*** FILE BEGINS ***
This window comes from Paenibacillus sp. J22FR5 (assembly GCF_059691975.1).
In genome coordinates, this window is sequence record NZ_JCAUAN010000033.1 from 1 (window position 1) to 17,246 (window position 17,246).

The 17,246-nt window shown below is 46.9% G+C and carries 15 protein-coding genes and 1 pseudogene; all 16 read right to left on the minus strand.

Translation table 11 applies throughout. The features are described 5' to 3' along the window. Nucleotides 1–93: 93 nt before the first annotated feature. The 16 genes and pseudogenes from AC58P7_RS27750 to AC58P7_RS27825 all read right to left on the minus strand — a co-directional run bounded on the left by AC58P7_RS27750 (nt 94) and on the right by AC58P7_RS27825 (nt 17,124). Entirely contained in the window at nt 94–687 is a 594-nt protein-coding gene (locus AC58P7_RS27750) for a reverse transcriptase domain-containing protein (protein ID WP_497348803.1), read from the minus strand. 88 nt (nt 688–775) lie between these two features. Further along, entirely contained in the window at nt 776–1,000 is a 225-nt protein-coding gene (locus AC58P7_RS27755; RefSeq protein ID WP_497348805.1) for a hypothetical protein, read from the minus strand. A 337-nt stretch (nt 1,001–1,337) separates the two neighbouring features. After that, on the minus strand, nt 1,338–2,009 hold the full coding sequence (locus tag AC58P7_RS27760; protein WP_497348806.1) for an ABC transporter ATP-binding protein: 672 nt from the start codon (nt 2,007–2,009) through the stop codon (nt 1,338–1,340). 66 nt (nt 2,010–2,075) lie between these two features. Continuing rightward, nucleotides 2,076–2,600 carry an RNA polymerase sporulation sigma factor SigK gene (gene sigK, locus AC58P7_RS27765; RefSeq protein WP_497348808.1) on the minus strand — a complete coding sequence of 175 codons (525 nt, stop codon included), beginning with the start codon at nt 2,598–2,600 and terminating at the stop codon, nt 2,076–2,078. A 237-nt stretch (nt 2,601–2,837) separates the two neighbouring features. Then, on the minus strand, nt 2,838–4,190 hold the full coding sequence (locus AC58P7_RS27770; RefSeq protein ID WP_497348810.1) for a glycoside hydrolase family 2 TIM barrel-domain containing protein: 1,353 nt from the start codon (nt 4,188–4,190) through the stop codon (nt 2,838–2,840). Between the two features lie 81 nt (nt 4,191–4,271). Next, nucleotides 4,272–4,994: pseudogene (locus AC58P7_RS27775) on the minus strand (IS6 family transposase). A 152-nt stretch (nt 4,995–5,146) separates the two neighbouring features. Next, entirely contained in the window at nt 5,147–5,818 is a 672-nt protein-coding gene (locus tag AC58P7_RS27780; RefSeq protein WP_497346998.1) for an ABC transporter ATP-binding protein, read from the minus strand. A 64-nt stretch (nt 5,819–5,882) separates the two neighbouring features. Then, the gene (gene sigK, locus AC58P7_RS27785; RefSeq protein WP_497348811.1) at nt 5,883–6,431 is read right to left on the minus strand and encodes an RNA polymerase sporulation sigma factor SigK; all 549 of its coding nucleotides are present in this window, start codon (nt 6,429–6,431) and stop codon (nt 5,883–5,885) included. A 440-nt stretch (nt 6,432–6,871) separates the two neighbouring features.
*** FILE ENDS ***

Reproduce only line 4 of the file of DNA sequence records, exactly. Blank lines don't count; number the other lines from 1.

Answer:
Translation table 11 applies throughout. The features are described 5' to 3' along the window. Nucleotides 1–93: 93 nt before the first annotated feature. The 16 genes and pseudogenes from AC58P7_RS27750 to AC58P7_RS27825 all read right to left on the minus strand — a co-directional run bounded on the left by AC58P7_RS27750 (nt 94) and on the right by AC58P7_RS27825 (nt 17,124). Entirely contained in the window at nt 94–687 is a 594-nt protein-coding gene (locus AC58P7_RS27750) for a reverse transcriptase domain-containing protein (protein ID WP_497348803.1), read from the minus strand. 88 nt (nt 688–775) lie between these two features. Further along, entirely contained in the window at nt 776–1,000 is a 225-nt protein-coding gene (locus AC58P7_RS27755; RefSeq protein ID WP_497348805.1) for a hypothetical protein, read from the minus strand. A 337-nt stretch (nt 1,001–1,337) separates the two neighbouring features. After that, on the minus strand, nt 1,338–2,009 hold the full coding sequence (locus tag AC58P7_RS27760; protein WP_497348806.1) for an ABC transporter ATP-binding protein: 672 nt from the start codon (nt 2,007–2,009) through the stop codon (nt 1,338–1,340). 66 nt (nt 2,010–2,075) lie between these two features. Continuing rightward, nucleotides 2,076–2,600 carry an RNA polymerase sporulation sigma factor SigK gene (gene sigK, locus AC58P7_RS27765; RefSeq protein WP_497348808.1) on the minus strand — a complete coding sequence of 175 codons (525 nt, stop codon included), beginning with the start codon at nt 2,598–2,600 and terminating at the stop codon, nt 2,076–2,078. A 237-nt stretch (nt 2,601–2,837) separates the two neighbouring features. Then, on the minus strand, nt 2,838–4,190 hold the full coding sequence (locus AC58P7_RS27770; RefSeq protein ID WP_497348810.1) for a glycoside hydrolase family 2 TIM barrel-domain containing protein: 1,353 nt from the start codon (nt 4,188–4,190) through the stop codon (nt 2,838–2,840). Between the two features lie 81 nt (nt 4,191–4,271). Next, nucleotides 4,272–4,994: pseudogene (locus AC58P7_RS27775) on the minus strand (IS6 family transposase). A 152-nt stretch (nt 4,995–5,146) separates the two neighbouring features. Next, entirely contained in the window at nt 5,147–5,818 is a 672-nt protein-coding gene (locus tag AC58P7_RS27780; RefSeq protein WP_497346998.1) for an ABC transporter ATP-binding protein, read from the minus strand. A 64-nt stretch (nt 5,819–5,882) separates the two neighbouring features. Then, the gene (gene sigK, locus AC58P7_RS27785; RefSeq protein WP_497348811.1) at nt 5,883–6,431 is read right to left on the minus strand and encodes an RNA polymerase sporulation sigma factor SigK; all 549 of its coding nucleotides are present in this window, start codon (nt 6,429–6,431) and stop codon (nt 5,883–5,885) included. A 440-nt stretch (nt 6,432–6,871) separates the two neighbouring features.